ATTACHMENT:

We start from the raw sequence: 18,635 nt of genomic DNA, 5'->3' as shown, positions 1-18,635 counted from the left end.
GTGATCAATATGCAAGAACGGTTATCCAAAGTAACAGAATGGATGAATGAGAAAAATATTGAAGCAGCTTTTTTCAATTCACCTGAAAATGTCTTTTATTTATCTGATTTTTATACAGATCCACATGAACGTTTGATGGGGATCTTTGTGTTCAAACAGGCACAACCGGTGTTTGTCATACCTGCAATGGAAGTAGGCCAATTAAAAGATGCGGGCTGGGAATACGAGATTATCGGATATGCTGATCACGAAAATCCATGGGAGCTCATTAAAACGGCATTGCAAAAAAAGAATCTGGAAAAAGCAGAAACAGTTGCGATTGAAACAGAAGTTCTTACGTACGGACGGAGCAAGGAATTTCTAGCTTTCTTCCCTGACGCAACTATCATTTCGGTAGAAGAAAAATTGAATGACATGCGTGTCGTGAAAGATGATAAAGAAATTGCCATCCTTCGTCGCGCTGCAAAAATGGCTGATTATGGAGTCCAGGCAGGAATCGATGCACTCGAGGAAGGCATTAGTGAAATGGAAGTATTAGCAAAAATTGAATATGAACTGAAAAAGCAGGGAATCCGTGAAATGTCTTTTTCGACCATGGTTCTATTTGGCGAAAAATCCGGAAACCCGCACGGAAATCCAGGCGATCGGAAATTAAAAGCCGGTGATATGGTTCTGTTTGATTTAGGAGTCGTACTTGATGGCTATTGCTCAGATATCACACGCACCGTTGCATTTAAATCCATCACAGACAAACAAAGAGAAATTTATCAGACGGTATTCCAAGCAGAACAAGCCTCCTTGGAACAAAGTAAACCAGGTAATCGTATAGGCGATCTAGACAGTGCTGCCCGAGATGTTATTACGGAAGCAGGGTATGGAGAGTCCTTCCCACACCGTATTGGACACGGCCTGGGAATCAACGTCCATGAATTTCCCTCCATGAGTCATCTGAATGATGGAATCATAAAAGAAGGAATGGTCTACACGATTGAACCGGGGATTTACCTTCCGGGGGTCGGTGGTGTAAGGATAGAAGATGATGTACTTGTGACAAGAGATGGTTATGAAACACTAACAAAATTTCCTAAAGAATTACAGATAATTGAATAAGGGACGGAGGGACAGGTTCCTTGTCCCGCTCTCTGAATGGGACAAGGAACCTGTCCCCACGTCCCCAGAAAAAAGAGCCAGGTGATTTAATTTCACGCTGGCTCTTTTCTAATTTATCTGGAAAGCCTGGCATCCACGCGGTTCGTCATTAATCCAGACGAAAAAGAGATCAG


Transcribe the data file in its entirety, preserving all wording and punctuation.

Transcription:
We start from the raw sequence: 18,635 nt of genomic DNA, 5'->3' as shown, positions 1-18,635 counted from the left end.
GTGATCAATATGCAAGAACGGTTATCCAAAGTAACAGAATGGATGAATGAGAAAAATATTGAAGCAGCTTTTTTCAATTCACCTGAAAATGTCTTTTATTTATCTGATTTTTATACAGATCCACATGAACGTTTGATGGGGATCTTTGTGTTCAAACAGGCACAACCGGTGTTTGTCATACCTGCAATGGAAGTAGGCCAATTAAAAGATGCGGGCTGGGAATACGAGATTATCGGATATGCTGATCACGAAAATCCATGGGAGCTCATTAAAACGGCATTGCAAAAAAAGAATCTGGAAAAAGCAGAAACAGTTGCGATTGAAACAGAAGTTCTTACGTACGGACGGAGCAAGGAATTTCTAGCTTTCTTCCCTGACGCAACTATCATTTCGGTAGAAGAAAAATTGAATGACATGCGTGTCGTGAAAGATGATAAAGAAATTGCCATCCTTCGTCGCGCTGCAAAAATGGCTGATTATGGAGTCCAGGCAGGAATCGATGCACTCGAGGAAGGCATTAGTGAAATGGAAGTATTAGCAAAAATTGAATATGAACTGAAAAAGCAGGGAATCCGTGAAATGTCTTTTTCGACCATGGTTCTATTTGGCGAAAAATCCGGAAACCCGCACGGAAATCCAGGCGATCGGAAATTAAAAGCCGGTGATATGGTTCTGTTTGATTTAGGAGTCGTACTTGATGGCTATTGCTCAGATATCACACGCACCGTTGCATTTAAATCCATCACAGACAAACAAAGAGAAATTTATCAGACGGTATTCCAAGCAGAACAAGCCTCCTTGGAACAAAGTAAACCAGGTAATCGTATAGGCGATCTAGACAGTGCTGCCCGAGATGTTATTACGGAAGCAGGGTATGGAGAGTCCTTCCCACACCGTATTGGACACGGCCTGGGAATCAACGTCCATGAATTTCCCTCCATGAGTCATCTGAATGATGGAATCATAAAAGAAGGAATGGTCTACACGATTGAACCGGGGATTTACCTTCCGGGGGTCGGTGGTGTAAGGATAGAAGATGATGTACTTGTGACAAGAGATGGTTATGAAACACTAACAAAATTTCCTAAAGAATTACAGATAATTGAATAAGGGACGGAGGGACAGGTTCCTTGTCCCGCTCTCTGAATGGGACAAGGAACCTGTCCCCACGTCCCCAGAAAAAAGAGCCAGGTGATTTAATTTCACGCTGGCTCTTTTCTAATTTATCTGGAAAGCCTGGCATCCACGCGGTTCGTCATTAATCCAGACGAAAAAGAGATCAG